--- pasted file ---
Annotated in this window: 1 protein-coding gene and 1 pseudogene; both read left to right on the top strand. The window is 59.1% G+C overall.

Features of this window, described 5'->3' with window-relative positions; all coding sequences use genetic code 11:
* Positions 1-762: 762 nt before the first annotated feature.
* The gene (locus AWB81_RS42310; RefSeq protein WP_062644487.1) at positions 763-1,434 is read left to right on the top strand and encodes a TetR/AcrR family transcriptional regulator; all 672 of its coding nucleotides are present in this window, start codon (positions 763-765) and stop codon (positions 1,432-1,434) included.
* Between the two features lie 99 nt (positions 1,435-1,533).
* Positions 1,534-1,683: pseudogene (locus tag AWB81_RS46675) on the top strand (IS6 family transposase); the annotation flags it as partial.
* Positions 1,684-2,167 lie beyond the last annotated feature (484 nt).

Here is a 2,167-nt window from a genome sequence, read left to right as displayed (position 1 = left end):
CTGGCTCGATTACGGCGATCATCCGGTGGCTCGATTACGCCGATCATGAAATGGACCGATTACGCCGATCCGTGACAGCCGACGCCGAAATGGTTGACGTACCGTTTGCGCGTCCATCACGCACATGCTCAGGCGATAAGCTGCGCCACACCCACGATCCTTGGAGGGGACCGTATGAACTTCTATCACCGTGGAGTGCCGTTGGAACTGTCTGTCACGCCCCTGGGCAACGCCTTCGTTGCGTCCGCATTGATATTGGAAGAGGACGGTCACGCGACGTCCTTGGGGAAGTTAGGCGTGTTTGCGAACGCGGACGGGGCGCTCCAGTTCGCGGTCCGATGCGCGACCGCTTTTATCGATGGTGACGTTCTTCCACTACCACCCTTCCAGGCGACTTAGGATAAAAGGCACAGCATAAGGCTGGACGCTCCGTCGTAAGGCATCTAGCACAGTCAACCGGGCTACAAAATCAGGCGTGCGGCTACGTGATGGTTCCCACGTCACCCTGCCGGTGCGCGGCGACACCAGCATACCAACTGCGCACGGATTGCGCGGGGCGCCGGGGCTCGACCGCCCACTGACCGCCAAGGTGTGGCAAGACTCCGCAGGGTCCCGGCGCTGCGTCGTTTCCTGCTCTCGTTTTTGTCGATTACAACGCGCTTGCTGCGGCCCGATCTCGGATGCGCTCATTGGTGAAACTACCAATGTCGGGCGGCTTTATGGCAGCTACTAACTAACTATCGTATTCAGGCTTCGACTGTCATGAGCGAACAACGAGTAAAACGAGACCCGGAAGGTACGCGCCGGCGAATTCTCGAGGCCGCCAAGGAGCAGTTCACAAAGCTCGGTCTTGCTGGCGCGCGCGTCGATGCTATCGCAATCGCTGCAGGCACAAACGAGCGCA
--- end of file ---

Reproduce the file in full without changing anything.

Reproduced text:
Annotated in this window: 1 protein-coding gene and 1 pseudogene; both read left to right on the top strand. The window is 59.1% G+C overall.

Features of this window, described 5'->3' with window-relative positions; all coding sequences use genetic code 11:
* Positions 1-762: 762 nt before the first annotated feature.
* The gene (locus AWB81_RS42310; RefSeq protein WP_062644487.1) at positions 763-1,434 is read left to right on the top strand and encodes a TetR/AcrR family transcriptional regulator; all 672 of its coding nucleotides are present in this window, start codon (positions 763-765) and stop codon (positions 1,432-1,434) included.
* Between the two features lie 99 nt (positions 1,435-1,533).
* Positions 1,534-1,683: pseudogene (locus tag AWB81_RS46675) on the top strand (IS6 family transposase); the annotation flags it as partial.
* Positions 1,684-2,167 lie beyond the last annotated feature (484 nt).

Here is a 2,167-nt window from a genome sequence, read left to right as displayed (position 1 = left end):
CTGGCTCGATTACGGCGATCATCCGGTGGCTCGATTACGCCGATCATGAAATGGACCGATTACGCCGATCCGTGACAGCCGACGCCGAAATGGTTGACGTACCGTTTGCGCGTCCATCACGCACATGCTCAGGCGATAAGCTGCGCCACACCCACGATCCTTGGAGGGGACCGTATGAACTTCTATCACCGTGGAGTGCCGTTGGAACTGTCTGTCACGCCCCTGGGCAACGCCTTCGTTGCGTCCGCATTGATATTGGAAGAGGACGGTCACGCGACGTCCTTGGGGAAGTTAGGCGTGTTTGCGAACGCGGACGGGGCGCTCCAGTTCGCGGTCCGATGCGCGACCGCTTTTATCGATGGTGACGTTCTTCCACTACCACCCTTCCAGGCGACTTAGGATAAAAGGCACAGCATAAGGCTGGACGCTCCGTCGTAAGGCATCTAGCACAGTCAACCGGGCTACAAAATCAGGCGTGCGGCTACGTGATGGTTCCCACGTCACCCTGCCGGTGCGCGGCGACACCAGCATACCAACTGCGCACGGATTGCGCGGGGCGCCGGGGCTCGACCGCCCACTGACCGCCAAGGTGTGGCAAGACTCCGCAGGGTCCCGGCGCTGCGTCGTTTCCTGCTCTCGTTTTTGTCGATTACAACGCGCTTGCTGCGGCCCGATCTCGGATGCGCTCATTGGTGAAACTACCAATGTCGGGCGGCTTTATGGCAGCTACTAACTAACTATCGTATTCAGGCTTCGACTGTCATGAGCGAACAACGAGTAAAACGAGACCCGGAAGGTACGCGCCGGCGAATTCTCGAGGCCGCCAAGGAGCAGTTCACAAAGCTCGGTCTTGCTGGCGCGCGCGTCGATGCTATCGCAATCGCTGCAGGCACAAACGAGCGCA